3rd Department of Foreign Affairs/NGO Human Rights Forum - Keynote Address by Minister of State, Liz O'Donnell T.D.
The Minister of State at the Department of Foreign Affairs, Ms. Liz O'Donnell T.D., has appealed to the media for sensitivity in the coverage of refugee issues. Speaking this morning (Saturday, 1 July 2000) at the Royal Hospital Kilmainham at the 3rd NGO Forum on Human Rights, the Minister said that "disinformation has filtered its way into media coverage of the refugee issue in Ireland. Sensational headlines, misleading statistics, unsourced claims and demonising of the refugee community can and have contributed negatively to public opinion and fuelled misinformed intolerance of asylum seekers and refugees".
Minister O'Donnell advocated the need for a sound legislative environment for a comprehensive asylum policy and explained how the Human Rights Unit in her own Department monitors all legislative proposals for compliance with the Constitution and international conventions to which Ireland is a party. "After all", she said, "if disgraced politicians, criminals and paedophiles can enjoy the full protection and clout of the Irish courts, it is right and fitting that one of the most marginalised and vulnerable groups under Irish skies, refugees and asylum seekers, can likewise have their fundamental rights of equality of treatment and access to the courts vindicated by the Constitution".
At the Forum the Minister announced grants totalling over IR£300,000 in support of human rights and democratisation projects in developing countries. The latest allocation brings to almost IR£1.1 million the amount committed this year to human rights activities worldwide. The latest grants include support for:
- a conflict resolution programme in Medellin in Columbia;
- girls at risk of violence, sexual exploitation and child prostitution in Brazil;
- the peace processes underway in Burundi and the Democratic Republic of Congo; and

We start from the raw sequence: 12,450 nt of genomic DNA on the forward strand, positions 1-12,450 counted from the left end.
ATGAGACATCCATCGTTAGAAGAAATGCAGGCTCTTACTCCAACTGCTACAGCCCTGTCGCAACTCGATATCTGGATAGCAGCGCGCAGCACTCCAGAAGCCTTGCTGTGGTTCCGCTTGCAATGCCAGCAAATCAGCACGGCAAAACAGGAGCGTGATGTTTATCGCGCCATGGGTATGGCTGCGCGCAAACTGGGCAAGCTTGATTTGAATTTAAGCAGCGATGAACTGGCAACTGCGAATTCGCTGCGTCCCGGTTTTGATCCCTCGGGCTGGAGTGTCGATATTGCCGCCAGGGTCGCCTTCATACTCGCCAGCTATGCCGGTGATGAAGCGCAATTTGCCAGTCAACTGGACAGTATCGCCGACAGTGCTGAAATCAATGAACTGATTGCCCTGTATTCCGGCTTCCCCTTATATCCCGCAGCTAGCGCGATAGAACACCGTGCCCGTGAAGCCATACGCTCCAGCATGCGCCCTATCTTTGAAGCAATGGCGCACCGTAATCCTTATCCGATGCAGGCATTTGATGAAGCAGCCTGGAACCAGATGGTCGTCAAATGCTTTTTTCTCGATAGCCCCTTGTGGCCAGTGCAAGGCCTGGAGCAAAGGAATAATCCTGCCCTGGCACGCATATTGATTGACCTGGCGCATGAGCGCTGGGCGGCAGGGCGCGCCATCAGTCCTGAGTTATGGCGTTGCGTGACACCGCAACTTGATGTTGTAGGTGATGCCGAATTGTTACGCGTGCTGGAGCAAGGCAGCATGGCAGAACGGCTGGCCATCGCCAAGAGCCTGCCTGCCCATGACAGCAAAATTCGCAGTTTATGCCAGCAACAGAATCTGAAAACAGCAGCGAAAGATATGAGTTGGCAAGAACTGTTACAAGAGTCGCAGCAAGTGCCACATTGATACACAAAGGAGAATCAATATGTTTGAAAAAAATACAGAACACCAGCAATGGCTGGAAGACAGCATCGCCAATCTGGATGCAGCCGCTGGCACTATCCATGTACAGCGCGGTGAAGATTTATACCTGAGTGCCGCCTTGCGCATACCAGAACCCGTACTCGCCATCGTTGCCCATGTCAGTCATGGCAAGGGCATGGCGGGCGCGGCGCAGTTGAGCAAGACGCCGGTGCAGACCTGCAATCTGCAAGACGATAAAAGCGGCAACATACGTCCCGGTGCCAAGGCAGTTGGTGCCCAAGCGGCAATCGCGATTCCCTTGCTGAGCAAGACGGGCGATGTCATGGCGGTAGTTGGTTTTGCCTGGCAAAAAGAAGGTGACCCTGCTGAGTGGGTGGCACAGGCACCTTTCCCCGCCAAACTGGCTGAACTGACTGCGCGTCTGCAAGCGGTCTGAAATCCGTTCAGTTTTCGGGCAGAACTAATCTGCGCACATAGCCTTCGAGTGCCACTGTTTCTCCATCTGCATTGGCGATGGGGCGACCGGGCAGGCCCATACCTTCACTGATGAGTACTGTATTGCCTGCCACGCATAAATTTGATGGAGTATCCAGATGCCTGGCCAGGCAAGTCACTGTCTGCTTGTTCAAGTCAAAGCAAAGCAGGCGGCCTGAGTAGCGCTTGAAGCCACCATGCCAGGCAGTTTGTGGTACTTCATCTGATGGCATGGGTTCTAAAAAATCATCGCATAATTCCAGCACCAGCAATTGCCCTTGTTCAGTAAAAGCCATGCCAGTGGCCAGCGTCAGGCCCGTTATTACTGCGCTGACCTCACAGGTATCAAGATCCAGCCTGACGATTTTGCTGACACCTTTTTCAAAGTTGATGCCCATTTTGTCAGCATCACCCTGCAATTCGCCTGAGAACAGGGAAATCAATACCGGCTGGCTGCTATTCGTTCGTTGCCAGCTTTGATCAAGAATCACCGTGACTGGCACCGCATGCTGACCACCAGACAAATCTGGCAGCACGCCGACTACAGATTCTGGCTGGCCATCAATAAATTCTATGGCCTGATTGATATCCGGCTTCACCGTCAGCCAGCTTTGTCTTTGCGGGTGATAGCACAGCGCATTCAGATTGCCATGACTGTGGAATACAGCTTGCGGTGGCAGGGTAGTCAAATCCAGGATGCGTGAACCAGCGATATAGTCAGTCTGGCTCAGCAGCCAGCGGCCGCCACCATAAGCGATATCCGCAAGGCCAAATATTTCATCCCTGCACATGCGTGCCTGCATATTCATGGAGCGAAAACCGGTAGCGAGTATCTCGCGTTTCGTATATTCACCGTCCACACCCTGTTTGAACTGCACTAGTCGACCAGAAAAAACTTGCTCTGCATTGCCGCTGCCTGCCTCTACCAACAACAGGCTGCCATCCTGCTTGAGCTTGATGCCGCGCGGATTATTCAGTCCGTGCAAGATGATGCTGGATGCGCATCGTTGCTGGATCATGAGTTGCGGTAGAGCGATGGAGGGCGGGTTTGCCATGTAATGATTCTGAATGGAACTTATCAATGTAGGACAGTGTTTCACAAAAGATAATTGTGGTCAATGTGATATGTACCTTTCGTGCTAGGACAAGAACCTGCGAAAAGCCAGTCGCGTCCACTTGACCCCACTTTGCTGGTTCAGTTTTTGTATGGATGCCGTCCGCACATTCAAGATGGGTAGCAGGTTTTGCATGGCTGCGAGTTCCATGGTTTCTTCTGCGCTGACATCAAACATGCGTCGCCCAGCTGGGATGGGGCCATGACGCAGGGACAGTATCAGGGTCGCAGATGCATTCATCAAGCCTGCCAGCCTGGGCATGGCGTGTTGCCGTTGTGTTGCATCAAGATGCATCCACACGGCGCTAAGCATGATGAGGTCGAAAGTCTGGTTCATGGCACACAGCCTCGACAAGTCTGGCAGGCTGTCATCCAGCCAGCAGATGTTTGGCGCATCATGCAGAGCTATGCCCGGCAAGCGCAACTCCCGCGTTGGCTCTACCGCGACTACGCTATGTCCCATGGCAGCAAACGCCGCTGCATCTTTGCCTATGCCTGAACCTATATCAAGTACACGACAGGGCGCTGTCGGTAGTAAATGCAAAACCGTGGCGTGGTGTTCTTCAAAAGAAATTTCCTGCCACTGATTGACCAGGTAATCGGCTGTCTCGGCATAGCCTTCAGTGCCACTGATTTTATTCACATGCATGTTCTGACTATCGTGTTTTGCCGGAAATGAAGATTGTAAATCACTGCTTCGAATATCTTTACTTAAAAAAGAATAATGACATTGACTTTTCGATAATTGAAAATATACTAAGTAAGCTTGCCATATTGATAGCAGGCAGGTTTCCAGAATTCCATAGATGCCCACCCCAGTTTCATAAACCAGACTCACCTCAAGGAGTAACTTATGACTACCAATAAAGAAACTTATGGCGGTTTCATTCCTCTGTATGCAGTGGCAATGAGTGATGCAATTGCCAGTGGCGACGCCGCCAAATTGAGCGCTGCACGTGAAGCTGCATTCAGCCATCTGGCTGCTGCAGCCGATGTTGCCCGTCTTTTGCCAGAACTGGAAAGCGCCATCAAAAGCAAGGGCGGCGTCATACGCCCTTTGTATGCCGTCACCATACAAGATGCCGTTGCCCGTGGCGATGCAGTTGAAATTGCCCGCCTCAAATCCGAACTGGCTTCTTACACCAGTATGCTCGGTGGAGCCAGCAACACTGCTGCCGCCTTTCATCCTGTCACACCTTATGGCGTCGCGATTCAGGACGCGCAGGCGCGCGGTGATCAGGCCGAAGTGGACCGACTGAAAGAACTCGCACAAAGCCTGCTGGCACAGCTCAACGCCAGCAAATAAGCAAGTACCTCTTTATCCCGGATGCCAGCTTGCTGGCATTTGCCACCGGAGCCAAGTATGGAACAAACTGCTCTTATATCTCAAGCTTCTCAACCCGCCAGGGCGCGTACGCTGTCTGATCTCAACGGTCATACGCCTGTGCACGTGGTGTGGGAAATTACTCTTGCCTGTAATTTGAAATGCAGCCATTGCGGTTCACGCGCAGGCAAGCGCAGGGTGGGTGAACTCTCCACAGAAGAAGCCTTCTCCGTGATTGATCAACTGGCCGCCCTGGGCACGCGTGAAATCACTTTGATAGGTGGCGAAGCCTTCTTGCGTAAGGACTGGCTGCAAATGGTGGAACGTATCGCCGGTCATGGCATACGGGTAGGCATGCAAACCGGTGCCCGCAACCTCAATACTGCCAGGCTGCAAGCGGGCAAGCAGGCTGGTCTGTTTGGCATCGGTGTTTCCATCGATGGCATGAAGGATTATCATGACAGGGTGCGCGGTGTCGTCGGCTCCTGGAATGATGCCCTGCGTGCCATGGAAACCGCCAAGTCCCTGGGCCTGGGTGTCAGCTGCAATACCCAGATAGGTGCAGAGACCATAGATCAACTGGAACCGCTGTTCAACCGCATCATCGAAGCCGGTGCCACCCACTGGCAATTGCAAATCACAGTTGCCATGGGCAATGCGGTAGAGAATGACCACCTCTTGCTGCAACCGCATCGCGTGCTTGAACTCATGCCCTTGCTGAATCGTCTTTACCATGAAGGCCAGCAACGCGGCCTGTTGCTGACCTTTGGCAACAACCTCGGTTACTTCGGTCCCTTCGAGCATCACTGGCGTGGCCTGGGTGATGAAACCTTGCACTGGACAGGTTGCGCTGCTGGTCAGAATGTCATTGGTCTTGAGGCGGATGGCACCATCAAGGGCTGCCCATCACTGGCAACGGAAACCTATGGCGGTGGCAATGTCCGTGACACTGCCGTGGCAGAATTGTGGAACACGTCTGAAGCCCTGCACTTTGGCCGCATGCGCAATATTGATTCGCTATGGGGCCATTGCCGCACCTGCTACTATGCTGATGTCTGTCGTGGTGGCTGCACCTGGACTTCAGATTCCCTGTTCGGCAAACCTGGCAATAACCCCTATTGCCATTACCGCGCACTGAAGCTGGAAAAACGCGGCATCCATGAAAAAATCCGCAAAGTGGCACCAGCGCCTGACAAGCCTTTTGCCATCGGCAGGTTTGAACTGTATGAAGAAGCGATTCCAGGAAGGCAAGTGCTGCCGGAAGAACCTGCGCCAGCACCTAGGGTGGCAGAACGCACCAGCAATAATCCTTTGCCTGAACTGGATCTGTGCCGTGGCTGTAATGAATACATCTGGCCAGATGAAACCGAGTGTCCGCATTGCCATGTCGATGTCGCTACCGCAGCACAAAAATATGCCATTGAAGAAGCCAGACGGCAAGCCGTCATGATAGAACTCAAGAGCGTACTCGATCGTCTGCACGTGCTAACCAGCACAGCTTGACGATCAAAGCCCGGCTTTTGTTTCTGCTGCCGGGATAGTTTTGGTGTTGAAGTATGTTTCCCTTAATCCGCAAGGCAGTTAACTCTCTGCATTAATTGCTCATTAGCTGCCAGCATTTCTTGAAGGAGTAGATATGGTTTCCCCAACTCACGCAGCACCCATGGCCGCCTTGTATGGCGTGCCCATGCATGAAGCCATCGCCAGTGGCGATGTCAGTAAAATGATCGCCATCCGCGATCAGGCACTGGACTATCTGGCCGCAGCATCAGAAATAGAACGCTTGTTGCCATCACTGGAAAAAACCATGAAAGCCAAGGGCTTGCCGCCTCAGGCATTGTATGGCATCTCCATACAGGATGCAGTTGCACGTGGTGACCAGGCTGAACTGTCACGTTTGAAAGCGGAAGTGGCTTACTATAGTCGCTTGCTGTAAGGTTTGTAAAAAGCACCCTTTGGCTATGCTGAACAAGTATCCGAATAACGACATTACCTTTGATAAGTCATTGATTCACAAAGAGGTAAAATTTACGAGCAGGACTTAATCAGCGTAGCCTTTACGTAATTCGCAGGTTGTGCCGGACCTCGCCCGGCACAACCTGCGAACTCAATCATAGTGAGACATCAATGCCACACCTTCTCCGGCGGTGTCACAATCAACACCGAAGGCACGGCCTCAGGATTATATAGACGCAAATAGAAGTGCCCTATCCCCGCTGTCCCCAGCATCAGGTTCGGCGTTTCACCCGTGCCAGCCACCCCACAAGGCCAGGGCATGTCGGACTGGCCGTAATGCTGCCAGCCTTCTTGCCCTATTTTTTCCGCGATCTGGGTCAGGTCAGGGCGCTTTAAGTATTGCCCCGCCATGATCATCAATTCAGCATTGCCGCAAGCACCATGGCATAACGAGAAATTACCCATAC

- the participation of women in the democratic process in Bangladesh.
Announcing the grants, the Minister said that it is inevitable that as income inequality between nations grows, as rich economies like Ireland harness information technologies to underpin their economic growth and to benefit from globalisation, large numbers of the poor, the marginalised and the excluded will try to migrate to countries where they and their children can prosper. "Those EU countries like Ireland who complain about a ‘problem' or ‘burden' of refugees and ‘illegal' migrants should reflect on the fall off for overseas development assistance at a time when 1.3 billion people live on less than $1 dollar a day", she said. "It is to defy the compelling logic of human survival to expect the poor to put up with underdevelopment without trying to escape it".
The Minister predicted that the long waited Human Rights Commission, which will soon come into being, will become a powerful engine for change in society and for conciliation, seeking to achieve accommodation and compromise between competing rights. "The composition of the Commission will also be a guarantee of its independence", she said. The establishment of the Commission and the imminent incorporation of the European Convention on Human Rights into domestic law will have a profound influence on the direction Irish society takes in the coming years.